The Seattle Central Griot - July 30, 2020
A message from the president
With the temperatures breaching 90 degrees this past week, it finally feels like summer in Seattle. It’s strange that we need the thermometer to remind us that this is the time of year when our city supposedly slows down a little, when we take a break, disconnect from the phone and the computer, and head for the hills, the shores, the family we haven’t seen in a while.
Since the beginning of March, our college has operated at a relentless pace, moving from one crisis to the next. We have managed to handle and to overcome many of these challenges, thanks to your hard work and determination. But one more challenge may be sneaking up on all of us with little notice – the fatigue of hard work and stress on our wellbeing.
If you have not taken some time off this season, please do so now. Wellbeing and mental health are just as important as the physical health that we have been working so hard to protect. Just a few minutes walking in a nature setting has been shown to lower activity in the prefrontal cortex, the part of the brain that dwells on repetitive thoughts and harmful emotions. Imagine the impact that a few days in nature – safely away from other people – could have on your state of mind.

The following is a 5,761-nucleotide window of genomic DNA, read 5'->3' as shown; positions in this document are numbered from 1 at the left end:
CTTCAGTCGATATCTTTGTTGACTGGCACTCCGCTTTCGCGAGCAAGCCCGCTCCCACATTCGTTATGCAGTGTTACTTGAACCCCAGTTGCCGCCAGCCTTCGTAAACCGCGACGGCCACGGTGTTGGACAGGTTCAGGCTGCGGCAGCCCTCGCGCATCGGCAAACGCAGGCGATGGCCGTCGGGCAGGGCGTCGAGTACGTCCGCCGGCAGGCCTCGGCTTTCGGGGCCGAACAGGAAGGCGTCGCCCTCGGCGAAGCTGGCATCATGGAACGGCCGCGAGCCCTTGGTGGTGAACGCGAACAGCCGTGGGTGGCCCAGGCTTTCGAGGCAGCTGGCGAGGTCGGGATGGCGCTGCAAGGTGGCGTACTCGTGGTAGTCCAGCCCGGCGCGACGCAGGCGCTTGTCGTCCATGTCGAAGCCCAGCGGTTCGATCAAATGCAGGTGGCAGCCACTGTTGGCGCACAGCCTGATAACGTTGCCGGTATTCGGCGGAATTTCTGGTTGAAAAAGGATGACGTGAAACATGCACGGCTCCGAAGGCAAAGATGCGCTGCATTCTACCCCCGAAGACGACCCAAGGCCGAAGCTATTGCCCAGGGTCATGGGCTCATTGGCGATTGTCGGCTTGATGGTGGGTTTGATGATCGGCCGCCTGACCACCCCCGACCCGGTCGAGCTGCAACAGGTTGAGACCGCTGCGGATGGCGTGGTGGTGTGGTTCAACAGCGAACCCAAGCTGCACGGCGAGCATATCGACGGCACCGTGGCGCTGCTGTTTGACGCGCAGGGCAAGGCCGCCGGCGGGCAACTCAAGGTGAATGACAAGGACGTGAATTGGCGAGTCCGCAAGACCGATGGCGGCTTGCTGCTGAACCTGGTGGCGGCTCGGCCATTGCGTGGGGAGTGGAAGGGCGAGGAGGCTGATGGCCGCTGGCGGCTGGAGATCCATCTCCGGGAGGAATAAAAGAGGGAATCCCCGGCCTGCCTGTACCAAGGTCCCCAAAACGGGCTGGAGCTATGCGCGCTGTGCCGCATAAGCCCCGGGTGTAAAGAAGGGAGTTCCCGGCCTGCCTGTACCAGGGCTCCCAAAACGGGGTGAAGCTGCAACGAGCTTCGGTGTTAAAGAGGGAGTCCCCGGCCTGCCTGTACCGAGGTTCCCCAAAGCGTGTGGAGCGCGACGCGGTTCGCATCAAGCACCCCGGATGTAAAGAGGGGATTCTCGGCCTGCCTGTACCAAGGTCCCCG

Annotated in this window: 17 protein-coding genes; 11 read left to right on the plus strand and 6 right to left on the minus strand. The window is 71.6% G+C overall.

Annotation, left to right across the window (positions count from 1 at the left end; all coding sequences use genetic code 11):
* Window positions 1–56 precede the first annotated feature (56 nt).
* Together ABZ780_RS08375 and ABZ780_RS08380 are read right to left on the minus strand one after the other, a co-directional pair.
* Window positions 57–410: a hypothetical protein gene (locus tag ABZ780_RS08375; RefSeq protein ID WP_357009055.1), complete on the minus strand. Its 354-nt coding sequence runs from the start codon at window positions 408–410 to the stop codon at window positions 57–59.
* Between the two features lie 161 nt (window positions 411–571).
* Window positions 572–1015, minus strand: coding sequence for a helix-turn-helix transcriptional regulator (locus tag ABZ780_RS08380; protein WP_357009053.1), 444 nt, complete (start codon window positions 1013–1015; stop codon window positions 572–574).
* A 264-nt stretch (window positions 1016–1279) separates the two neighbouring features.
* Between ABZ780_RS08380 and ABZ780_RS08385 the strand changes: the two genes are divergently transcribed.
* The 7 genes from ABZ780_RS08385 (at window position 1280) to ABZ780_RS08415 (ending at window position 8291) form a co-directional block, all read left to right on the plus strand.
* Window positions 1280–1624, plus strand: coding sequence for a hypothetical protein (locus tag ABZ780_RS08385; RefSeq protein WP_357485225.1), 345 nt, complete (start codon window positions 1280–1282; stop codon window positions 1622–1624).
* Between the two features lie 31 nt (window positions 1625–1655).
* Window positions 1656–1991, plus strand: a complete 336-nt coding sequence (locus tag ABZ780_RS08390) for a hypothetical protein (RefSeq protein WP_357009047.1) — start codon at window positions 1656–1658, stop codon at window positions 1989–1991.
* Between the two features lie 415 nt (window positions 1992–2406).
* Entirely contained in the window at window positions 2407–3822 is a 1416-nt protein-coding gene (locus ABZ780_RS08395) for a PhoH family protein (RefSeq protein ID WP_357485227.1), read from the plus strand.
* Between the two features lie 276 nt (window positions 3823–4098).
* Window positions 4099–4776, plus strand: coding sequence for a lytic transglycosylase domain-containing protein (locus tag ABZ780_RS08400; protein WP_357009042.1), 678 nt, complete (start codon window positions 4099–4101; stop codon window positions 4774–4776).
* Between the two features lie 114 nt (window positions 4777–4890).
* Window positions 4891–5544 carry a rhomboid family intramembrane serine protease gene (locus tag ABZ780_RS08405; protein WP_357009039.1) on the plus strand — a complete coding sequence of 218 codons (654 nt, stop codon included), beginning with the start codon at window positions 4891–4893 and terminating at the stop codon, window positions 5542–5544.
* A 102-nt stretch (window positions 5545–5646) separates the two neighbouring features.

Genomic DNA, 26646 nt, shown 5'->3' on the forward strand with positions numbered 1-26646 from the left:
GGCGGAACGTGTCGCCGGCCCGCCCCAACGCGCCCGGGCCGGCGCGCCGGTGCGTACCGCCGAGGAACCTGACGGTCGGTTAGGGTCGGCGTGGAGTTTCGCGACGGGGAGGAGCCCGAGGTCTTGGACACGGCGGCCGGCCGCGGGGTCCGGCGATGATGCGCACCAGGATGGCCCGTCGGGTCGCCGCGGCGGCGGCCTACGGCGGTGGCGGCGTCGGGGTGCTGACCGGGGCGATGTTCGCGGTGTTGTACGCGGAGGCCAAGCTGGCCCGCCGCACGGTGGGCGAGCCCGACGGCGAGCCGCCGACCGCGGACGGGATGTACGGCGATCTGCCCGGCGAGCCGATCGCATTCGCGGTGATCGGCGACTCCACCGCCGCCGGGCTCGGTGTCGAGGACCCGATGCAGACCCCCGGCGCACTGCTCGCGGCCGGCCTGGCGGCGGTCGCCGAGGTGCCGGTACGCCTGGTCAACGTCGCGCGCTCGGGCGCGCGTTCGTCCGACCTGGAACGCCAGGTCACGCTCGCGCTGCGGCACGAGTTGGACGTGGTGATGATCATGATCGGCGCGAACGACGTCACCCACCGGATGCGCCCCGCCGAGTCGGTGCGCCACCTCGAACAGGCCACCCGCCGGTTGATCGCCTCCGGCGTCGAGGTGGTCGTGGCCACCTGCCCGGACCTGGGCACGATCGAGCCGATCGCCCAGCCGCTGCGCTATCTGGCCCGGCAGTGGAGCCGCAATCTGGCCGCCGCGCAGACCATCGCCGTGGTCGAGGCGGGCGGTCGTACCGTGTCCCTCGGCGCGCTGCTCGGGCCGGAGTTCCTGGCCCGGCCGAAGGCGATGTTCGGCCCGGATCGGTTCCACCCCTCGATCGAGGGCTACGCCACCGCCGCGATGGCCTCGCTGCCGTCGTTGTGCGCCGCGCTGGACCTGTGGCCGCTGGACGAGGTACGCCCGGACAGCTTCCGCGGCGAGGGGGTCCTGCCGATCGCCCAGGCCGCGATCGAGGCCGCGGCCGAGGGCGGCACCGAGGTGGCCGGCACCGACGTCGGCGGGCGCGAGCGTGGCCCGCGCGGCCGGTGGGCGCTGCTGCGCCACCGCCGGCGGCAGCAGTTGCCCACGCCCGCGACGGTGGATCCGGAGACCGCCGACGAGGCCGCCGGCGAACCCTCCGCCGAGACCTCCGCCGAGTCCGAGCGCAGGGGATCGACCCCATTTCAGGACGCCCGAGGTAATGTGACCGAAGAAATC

I plan to take some time off, disconnect from my daily routine, and dedicate more time to my friends and my family. If you can do something similar, make arrangements with your supervisor and devote some quiet time off to yourself, to your family, and to the things and activities that bring you joy. You will return a better version of yourself, and be ready for the next set of challenges.
In pursuit of peace and wellbeing,
Sheila Edwards Lange, PhD
President, Seattle Central College
South Plaza encampments removed without incident
After weeks of working with homeless support services, community organizers, and city officials, Seattle Central College and the city of Seattle arranged the removal of an illegal encampment on the South Plaza without arrests or incidents on July 21.
The encampment was set up on our campus shortly after the July 1 closure of the Capitol Hill Organized Protest (CHOP) zone in the six-block area around Cal Anderson Park. The CHOP included a large encampment at the park, and some of the people who had been living there moved their tents, tables, and vehicles to our campus.
Seattle Central College welcomes demonstrations and public events at our South Plaza, but it is illegal to camp there after 10 p.m. The encampment quickly became a settlement for people without homes. Some of the people camping there openly carried firearms and other weapons, in violation of our policy against weapons on campus. Sanitation also became a health issue.
Soon after the encampment was settled, we issued notices to vacate and reached out to the city’s Navigation Team for homeless response. We offered the campers assistance in finding housing and public services. The college also partnered with the Low Income Housing Institute (LIHI) to assist 20 of the people who were camping on the site.